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    Re: Rejecting outliers
    From: George Huxtable
    Date: 2011 Jan 8, 14:10 -0000

    In his computer analysis of the data set that had been provided by Peter
    Fogg, I had questioned the freedom that Peter Hakel allowed for its slope
    to be determined from the data, when it was already predetermined from
    known information
    and Peter Hakel responded-
    "In some cases yes, but perhaps not all.  Answering your question would
    require me to simply repeat what I had written earlier about bad weather, position
    tracking vs. position determining, getting a good quality data set later in
    better conditions, etc.  I also said that I have no problem with precomputing
    the slope; I was simply interested in developing a useful tool that deals
    with the problem of sight averaging from a slightly different starting point.  I
    cannot think of adding anything else that would explain my motivation better.
    Given enough time, navigators can process their data by several methods and
    decide in the end with what result they feel most comfortable with.  Having
    a choice in that regard is not a bad thing."
    Yes, I agree with Peter about all of that...
    "It seems to me, however, that your well-known skepticism is applied
    inconsistently in this case. On the one hand you object to rejecting data
    points that don't seem to belong (by common-sense visual inspection, like Peter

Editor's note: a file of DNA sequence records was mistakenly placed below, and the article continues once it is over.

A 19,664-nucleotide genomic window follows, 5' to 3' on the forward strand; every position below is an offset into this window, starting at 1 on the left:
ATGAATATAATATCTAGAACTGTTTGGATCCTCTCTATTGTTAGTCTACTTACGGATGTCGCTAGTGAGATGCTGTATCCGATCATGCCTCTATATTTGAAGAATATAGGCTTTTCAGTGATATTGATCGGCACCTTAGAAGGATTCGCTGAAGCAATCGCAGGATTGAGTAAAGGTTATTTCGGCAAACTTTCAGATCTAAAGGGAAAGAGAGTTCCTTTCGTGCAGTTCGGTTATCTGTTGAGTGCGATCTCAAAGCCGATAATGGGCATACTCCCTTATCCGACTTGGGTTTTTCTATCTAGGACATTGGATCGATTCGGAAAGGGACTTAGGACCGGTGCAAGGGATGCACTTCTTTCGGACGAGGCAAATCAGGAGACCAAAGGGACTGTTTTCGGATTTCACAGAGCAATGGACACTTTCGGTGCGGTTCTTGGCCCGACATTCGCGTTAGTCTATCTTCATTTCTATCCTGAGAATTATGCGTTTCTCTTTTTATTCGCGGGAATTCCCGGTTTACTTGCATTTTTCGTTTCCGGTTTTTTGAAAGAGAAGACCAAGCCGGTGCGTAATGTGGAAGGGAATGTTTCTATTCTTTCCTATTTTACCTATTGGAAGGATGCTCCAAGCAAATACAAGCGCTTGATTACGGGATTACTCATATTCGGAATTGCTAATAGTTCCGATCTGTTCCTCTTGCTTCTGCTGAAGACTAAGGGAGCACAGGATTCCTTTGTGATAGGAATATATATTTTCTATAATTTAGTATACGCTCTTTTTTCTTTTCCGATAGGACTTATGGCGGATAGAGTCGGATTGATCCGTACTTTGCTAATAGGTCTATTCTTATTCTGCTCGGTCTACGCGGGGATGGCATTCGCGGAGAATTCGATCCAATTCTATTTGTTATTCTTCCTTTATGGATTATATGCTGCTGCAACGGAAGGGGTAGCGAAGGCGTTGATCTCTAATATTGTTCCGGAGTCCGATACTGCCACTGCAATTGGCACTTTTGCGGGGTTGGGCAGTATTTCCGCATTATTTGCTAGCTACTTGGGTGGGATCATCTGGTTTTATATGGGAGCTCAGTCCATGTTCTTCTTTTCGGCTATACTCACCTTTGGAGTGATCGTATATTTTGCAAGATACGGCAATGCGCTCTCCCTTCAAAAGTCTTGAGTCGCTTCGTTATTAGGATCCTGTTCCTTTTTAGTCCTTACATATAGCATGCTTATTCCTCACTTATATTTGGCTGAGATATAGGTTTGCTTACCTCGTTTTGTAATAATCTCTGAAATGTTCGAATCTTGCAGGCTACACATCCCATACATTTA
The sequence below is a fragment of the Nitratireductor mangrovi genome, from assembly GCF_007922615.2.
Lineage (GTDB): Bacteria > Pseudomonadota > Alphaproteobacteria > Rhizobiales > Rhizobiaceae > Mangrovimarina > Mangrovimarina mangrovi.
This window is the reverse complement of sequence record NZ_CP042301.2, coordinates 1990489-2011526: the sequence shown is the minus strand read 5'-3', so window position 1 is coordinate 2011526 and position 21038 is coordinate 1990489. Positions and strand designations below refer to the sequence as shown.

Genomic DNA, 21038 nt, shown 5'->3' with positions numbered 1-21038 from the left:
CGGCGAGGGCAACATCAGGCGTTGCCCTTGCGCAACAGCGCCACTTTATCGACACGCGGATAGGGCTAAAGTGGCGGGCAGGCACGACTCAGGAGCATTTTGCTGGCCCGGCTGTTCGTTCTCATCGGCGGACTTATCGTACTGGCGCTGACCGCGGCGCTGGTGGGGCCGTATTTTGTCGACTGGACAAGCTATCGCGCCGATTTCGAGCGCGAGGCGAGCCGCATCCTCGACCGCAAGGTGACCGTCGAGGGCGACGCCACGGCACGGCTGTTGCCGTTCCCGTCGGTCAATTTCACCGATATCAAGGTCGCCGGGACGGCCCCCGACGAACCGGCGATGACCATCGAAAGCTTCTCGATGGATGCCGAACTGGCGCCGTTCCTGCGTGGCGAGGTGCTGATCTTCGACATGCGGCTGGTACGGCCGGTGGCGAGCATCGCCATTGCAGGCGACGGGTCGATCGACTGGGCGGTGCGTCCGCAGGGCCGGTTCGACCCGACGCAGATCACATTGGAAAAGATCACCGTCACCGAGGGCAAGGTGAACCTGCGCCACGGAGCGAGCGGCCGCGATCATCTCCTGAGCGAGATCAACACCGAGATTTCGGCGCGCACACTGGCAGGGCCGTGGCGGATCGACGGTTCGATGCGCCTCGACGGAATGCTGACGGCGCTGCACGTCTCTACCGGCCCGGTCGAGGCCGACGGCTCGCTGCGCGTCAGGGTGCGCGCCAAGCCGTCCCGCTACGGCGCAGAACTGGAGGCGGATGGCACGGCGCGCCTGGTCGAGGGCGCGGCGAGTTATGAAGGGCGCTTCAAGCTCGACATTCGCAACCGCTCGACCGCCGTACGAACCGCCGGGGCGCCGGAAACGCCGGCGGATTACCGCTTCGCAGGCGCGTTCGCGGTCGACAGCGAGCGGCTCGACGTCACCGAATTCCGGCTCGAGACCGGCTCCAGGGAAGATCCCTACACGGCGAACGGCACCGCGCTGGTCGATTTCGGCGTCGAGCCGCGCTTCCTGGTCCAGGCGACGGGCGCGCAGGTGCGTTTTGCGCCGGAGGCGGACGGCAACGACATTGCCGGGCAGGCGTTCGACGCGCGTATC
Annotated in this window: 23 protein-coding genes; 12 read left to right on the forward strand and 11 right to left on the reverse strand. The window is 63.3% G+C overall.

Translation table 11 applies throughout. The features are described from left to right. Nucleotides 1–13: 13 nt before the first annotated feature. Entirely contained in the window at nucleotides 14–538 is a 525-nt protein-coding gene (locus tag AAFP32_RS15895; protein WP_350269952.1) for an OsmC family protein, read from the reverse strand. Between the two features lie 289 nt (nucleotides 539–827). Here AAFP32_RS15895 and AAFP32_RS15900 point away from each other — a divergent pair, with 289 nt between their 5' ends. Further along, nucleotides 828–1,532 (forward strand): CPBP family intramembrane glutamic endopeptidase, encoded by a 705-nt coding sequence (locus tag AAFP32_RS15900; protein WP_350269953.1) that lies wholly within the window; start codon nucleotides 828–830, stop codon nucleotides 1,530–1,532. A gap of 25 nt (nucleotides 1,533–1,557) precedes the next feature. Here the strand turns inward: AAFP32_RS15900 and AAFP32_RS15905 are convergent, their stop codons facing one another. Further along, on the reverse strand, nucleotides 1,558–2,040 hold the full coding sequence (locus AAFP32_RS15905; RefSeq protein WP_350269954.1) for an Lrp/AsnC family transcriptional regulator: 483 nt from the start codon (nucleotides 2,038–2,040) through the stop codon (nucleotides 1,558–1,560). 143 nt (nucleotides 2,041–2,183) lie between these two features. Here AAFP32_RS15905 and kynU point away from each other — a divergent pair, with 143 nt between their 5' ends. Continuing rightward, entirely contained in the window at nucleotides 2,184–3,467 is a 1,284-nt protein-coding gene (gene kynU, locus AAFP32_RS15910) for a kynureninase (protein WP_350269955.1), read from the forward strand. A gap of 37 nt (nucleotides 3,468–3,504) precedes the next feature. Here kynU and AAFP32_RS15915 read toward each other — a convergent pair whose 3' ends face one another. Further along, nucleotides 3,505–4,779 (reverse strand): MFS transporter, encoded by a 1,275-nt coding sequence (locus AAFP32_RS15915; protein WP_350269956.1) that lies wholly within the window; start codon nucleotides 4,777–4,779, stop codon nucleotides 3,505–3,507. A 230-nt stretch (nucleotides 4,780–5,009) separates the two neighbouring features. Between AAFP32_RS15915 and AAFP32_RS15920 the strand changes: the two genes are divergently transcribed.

Fogg does), while on the other you are OK with constraining data set to a
    predetermined trend (slope) by trusting the DR (common sense in SOME
    cases).  I thought your skepticism would lead you to join me in asking: "What if, in
    this case, the DR is not quite reliable?  What useful processing can we do with
    this data then?"  It appears that I was wrong on that account."
    My "well-known skepticism" remains undimmed, I hope. I was most sceptical
    about the use, in Peter's computer analysis, of a slope of 24' (over 5
    minutes of time) deduced from a short sequence of highly-scattered data.
    Indeed, there was so much scatter in it that a slope of 32' was,
    statistically speaking, perfectly compatible with that set, if a somewhat
    worse fit than the 24', deduced and employed in Peter Hakel's analysis. Is
    Peter prepared to defend his value against the other?
    I pointed to the details of the observation that was made, because it tells
    us (unless there was some major error as yet undisclosed, which is always
    conceivable) that indeed 32' was the known, correct, slope, and the slope
    of 24' which Peter Hakel derived from that data and used in his analysis
    was simply way-out from that truth. Peter Fogg's data provides a good
    example of a case where precalculating slope can be useful.
    Under other conditions, a different situation might well arise, in which a
    very uncertain DR generates greater uncertainties in precalculating a slope
    than does the observed trend of altitudes, and perhaps Peter Hakel and I
    might agree that one should choose the most appropriate method depending on
    the circumstances.
    The logical flaw in any procedure that uses a predetermined slope as an
    important factor in a data analysis is that it first has to ASSUME an
    observer's position, when the end-result of the operation is to DETERMINE
    the observer's position. The get-out, from this catch, is that usually the
    geometry is such that even a very uncertain DR does not greatly perturb the
    slope, though this isn't always the case. A second get-out is that the
    problem can, if necessary, be treated as an iteration, though that may be
    taking such matters over-seriously.
    A simpler alternative is just to work with simple mean-values, of time and
    altitude, which together give a result independent of any slope.

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